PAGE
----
This project, which would make it possible to create and control so many national internets, obviously was and is of interest to the regimes that have been practicing censorship of the online space in recent years.

Against this background came the candidacy of Rashid Ismailov. He began his electoral race, working to ingratiate himself with the governments considered to be his potential constituents.

To his credit, he managed to present himself very differently from a mere gray official, and even had a campaign logo that explicitly referenced El Lissitzky’s Russian futurism, but his electoral tour was more or less backstage horse trading, which Chris Stokel-Walker, a scholar, journalist and author of the book Tik Tok Boom, China’s Dynamyte App, compared to negotiations for awarding the World Cup to a country or another.

Ismailov never explicitly talked about the “national networks” project, but made it clear that this was his agenda. At one point, a while back, he even looked like he would be able to pull it off.

Then there was the invasion of Ukraine. Several countries which had been tempted to support him took a step back. But everything still hung in the balance, so much so that not long ago, Biden himself felt he needed to speak about the race, in alarmed tones.

In the end, Doreen Bogdan-Martin, former director of ITU’s development office, won by 34 votes: 139 to 105. The first woman to lead the body, she is a somewhat inscrutable figure, who seems to hold herself above taking sides, never directly involved in political clashes.

It is worth mentioning, incidentally, that in the Bucharest elections, one of the two seats reserved for Western Europe was awarded to Italian Mauro Di Crescenzio, a longtime member of the body.

The winners’ statements were all marked by the sense of dodging a bullet: “The internet will stay away from the great firewalls,” “the internet will remain at the disposal of pluralism,” etc. – that was the tenor of the comments. No one ever mentioned China – which, in any case, seems to have changed tactics, observers say – from the unguarded Huawei-branded approach.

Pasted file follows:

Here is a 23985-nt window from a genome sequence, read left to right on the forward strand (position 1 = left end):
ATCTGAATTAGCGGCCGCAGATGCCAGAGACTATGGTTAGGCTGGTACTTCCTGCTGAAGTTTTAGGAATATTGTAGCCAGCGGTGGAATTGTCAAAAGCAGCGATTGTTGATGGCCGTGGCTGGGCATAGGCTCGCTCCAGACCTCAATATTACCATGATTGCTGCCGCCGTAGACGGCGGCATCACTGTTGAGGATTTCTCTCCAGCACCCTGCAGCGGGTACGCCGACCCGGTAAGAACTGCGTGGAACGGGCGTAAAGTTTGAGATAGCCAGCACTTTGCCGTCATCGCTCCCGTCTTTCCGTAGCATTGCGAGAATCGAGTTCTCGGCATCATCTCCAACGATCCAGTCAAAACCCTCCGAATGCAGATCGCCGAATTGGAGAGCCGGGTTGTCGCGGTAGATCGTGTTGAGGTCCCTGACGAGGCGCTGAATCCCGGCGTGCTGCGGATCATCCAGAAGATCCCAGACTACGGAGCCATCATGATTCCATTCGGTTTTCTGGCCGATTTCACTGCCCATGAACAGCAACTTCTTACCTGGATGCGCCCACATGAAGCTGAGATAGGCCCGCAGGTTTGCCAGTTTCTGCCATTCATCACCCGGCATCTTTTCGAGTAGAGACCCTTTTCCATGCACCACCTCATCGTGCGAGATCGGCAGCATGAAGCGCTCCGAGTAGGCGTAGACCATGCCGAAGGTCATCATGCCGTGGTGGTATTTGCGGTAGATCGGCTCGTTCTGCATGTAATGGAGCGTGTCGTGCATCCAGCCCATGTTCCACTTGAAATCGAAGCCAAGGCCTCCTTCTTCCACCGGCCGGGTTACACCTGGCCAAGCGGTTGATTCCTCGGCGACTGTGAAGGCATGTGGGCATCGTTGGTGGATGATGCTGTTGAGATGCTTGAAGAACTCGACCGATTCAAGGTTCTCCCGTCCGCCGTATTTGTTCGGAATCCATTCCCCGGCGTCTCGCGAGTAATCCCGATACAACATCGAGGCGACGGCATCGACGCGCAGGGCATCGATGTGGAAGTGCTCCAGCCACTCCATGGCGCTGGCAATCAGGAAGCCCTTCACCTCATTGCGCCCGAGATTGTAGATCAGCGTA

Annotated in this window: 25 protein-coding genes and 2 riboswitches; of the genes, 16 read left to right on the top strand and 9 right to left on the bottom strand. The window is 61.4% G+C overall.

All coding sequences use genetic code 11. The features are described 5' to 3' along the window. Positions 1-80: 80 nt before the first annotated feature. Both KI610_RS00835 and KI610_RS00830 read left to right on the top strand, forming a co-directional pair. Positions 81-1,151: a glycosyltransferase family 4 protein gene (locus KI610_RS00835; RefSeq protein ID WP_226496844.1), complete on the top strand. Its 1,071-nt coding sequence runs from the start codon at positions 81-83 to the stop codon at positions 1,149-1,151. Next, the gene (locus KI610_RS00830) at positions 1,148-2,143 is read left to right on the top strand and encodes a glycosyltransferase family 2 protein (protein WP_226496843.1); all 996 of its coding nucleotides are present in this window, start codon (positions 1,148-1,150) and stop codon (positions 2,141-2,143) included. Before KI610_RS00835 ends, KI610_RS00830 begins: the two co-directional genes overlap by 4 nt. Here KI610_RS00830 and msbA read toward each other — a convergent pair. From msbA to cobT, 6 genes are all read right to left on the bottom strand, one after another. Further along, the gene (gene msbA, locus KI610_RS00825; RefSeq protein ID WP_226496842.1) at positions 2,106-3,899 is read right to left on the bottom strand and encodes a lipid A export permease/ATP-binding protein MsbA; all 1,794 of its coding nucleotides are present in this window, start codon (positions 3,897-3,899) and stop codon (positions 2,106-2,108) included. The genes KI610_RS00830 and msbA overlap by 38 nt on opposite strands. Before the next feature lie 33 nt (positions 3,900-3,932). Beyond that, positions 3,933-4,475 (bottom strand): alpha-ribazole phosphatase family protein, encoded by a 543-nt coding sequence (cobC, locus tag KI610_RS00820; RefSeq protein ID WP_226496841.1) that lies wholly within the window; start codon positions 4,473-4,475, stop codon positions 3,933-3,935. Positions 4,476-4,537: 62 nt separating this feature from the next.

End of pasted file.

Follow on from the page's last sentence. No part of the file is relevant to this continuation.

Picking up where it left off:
It is no longer going for a grand protocol transformation project, but small adjustments, small tweaks that might perhaps lead to that goal in the future.

And the Chinese did secure dozens of positions on the various technical committees, which will get to work in the coming weeks.

For now, we’ll keep the internet as it is. But there is little to celebrate.

Three billion people have no access to the internet at all, another 800 million live in countries where it would cost too much to be connected, and everything – including control tools – is being contracted out to the global giants.

On the other side of the world, groups in Silicon Valley or Beijing keep profiling users, triangulating their data, selling it or “renting” it to the police (this also happens in the United States).

No one, least of all at the ITU convention in Bucharest, has proposed to evaluate the effect of standards on people, on human rights; what these change for their freedom, for their right to know and to communicate.

“We have built an internet in such a way that it’s extractive and it’s expensive. It creates at least as many problems as it fixes,” in the words of Northern Irish scholar Maria Farrell, asked to comment on the Bucharest results.

In short, the ITU prevented the problems from getting worse, but did not solve a single one. Putin and his allies lost, but the rest remained as it is: wrong. Unequal.